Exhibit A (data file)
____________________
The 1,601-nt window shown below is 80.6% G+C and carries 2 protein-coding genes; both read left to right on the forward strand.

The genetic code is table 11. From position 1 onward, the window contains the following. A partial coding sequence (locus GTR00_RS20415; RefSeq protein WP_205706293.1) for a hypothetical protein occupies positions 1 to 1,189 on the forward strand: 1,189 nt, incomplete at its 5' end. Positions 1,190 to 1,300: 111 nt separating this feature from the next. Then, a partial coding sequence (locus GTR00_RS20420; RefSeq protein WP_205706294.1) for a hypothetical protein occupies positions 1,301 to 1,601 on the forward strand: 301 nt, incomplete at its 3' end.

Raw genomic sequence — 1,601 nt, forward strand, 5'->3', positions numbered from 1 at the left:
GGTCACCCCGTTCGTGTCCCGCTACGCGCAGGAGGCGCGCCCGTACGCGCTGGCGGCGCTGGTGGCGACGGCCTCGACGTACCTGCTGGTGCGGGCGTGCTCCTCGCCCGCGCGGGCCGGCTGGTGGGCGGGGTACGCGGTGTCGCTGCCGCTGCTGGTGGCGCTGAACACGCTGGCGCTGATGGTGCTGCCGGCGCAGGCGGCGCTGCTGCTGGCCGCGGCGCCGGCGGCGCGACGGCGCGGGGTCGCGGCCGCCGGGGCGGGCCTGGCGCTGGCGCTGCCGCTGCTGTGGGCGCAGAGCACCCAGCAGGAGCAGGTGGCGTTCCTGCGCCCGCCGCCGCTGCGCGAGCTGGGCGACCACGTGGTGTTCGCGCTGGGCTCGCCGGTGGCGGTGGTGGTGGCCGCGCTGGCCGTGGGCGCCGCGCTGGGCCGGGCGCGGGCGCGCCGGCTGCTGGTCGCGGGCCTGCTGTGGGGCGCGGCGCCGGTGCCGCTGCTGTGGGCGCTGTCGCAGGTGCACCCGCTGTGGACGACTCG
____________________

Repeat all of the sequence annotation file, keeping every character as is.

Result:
The 1,601-nt window shown below is 80.6% G+C and carries 2 protein-coding genes; both read left to right on the forward strand.

The genetic code is table 11. From position 1 onward, the window contains the following. A partial coding sequence (locus GTR00_RS20415; RefSeq protein WP_205706293.1) for a hypothetical protein occupies positions 1 to 1,189 on the forward strand: 1,189 nt, incomplete at its 5' end. Positions 1,190 to 1,300: 111 nt separating this feature from the next. Then, a partial coding sequence (locus GTR00_RS20420; RefSeq protein WP_205706294.1) for a hypothetical protein occupies positions 1,301 to 1,601 on the forward strand: 301 nt, incomplete at its 3' end.

Raw genomic sequence — 1,601 nt, forward strand, 5'->3', positions numbered from 1 at the left:
GGTCACCCCGTTCGTGTCCCGCTACGCGCAGGAGGCGCGCCCGTACGCGCTGGCGGCGCTGGTGGCGACGGCCTCGACGTACCTGCTGGTGCGGGCGTGCTCCTCGCCCGCGCGGGCCGGCTGGTGGGCGGGGTACGCGGTGTCGCTGCCGCTGCTGGTGGCGCTGAACACGCTGGCGCTGATGGTGCTGCCGGCGCAGGCGGCGCTGCTGCTGGCCGCGGCGCCGGCGGCGCGACGGCGCGGGGTCGCGGCCGCCGGGGCGGGCCTGGCGCTGGCGCTGCCGCTGCTGTGGGCGCAGAGCACCCAGCAGGAGCAGGTGGCGTTCCTGCGCCCGCCGCCGCTGCGCGAGCTGGGCGACCACGTGGTGTTCGCGCTGGGCTCGCCGGTGGCGGTGGTGGTGGCCGCGCTGGCCGTGGGCGCCGCGCTGGGCCGGGCGCGGGCGCGCCGGCTGCTGGTCGCGGGCCTGCTGTGGGGCGCGGCGCCGGTGCCGCTGCTGTGGGCGCTGTCGCAGGTGCACCCGCTGTGGACGACTCG